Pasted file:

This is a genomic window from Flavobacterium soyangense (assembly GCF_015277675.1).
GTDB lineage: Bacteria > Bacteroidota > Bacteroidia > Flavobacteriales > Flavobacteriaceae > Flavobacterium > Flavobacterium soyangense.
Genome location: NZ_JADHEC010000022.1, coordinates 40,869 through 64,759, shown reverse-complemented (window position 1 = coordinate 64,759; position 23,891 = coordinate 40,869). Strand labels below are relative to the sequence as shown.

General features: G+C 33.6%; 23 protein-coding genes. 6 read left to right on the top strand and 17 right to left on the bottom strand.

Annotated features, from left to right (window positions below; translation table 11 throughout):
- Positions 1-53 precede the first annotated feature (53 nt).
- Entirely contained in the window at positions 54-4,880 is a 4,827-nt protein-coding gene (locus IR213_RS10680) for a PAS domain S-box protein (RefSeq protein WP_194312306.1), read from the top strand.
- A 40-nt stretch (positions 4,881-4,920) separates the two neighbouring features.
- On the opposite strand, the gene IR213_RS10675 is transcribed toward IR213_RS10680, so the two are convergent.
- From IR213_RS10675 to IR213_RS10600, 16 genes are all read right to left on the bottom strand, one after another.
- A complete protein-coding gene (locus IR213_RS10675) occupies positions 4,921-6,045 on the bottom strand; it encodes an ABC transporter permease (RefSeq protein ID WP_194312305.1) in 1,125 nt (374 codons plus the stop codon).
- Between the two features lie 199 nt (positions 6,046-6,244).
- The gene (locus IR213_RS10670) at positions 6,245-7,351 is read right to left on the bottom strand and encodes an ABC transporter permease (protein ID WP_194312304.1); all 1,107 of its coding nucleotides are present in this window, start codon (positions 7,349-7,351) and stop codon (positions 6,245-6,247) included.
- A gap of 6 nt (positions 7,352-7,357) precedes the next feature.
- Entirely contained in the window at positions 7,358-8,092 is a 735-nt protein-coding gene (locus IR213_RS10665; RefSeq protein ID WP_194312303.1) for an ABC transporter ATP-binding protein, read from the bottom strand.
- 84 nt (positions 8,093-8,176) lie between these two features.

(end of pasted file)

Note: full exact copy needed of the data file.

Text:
This is a genomic window from Flavobacterium soyangense (assembly GCF_015277675.1).
GTDB lineage: Bacteria > Bacteroidota > Bacteroidia > Flavobacteriales > Flavobacteriaceae > Flavobacterium > Flavobacterium soyangense.
Genome location: NZ_JADHEC010000022.1, coordinates 40,869 through 64,759, shown reverse-complemented (window position 1 = coordinate 64,759; position 23,891 = coordinate 40,869). Strand labels below are relative to the sequence as shown.

General features: G+C 33.6%; 23 protein-coding genes. 6 read left to right on the top strand and 17 right to left on the bottom strand.

Annotated features, from left to right (window positions below; translation table 11 throughout):
- Positions 1-53 precede the first annotated feature (53 nt).
- Entirely contained in the window at positions 54-4,880 is a 4,827-nt protein-coding gene (locus IR213_RS10680) for a PAS domain S-box protein (RefSeq protein WP_194312306.1), read from the top strand.
- A 40-nt stretch (positions 4,881-4,920) separates the two neighbouring features.
- On the opposite strand, the gene IR213_RS10675 is transcribed toward IR213_RS10680, so the two are convergent.
- From IR213_RS10675 to IR213_RS10600, 16 genes are all read right to left on the bottom strand, one after another.
- A complete protein-coding gene (locus IR213_RS10675) occupies positions 4,921-6,045 on the bottom strand; it encodes an ABC transporter permease (RefSeq protein ID WP_194312305.1) in 1,125 nt (374 codons plus the stop codon).
- Between the two features lie 199 nt (positions 6,046-6,244).
- The gene (locus IR213_RS10670) at positions 6,245-7,351 is read right to left on the bottom strand and encodes an ABC transporter permease (protein ID WP_194312304.1); all 1,107 of its coding nucleotides are present in this window, start codon (positions 7,349-7,351) and stop codon (positions 6,245-6,247) included.
- A gap of 6 nt (positions 7,352-7,357) precedes the next feature.
- Entirely contained in the window at positions 7,358-8,092 is a 735-nt protein-coding gene (locus IR213_RS10665; RefSeq protein ID WP_194312303.1) for an ABC transporter ATP-binding protein, read from the bottom strand.
- 84 nt (positions 8,093-8,176) lie between these two features.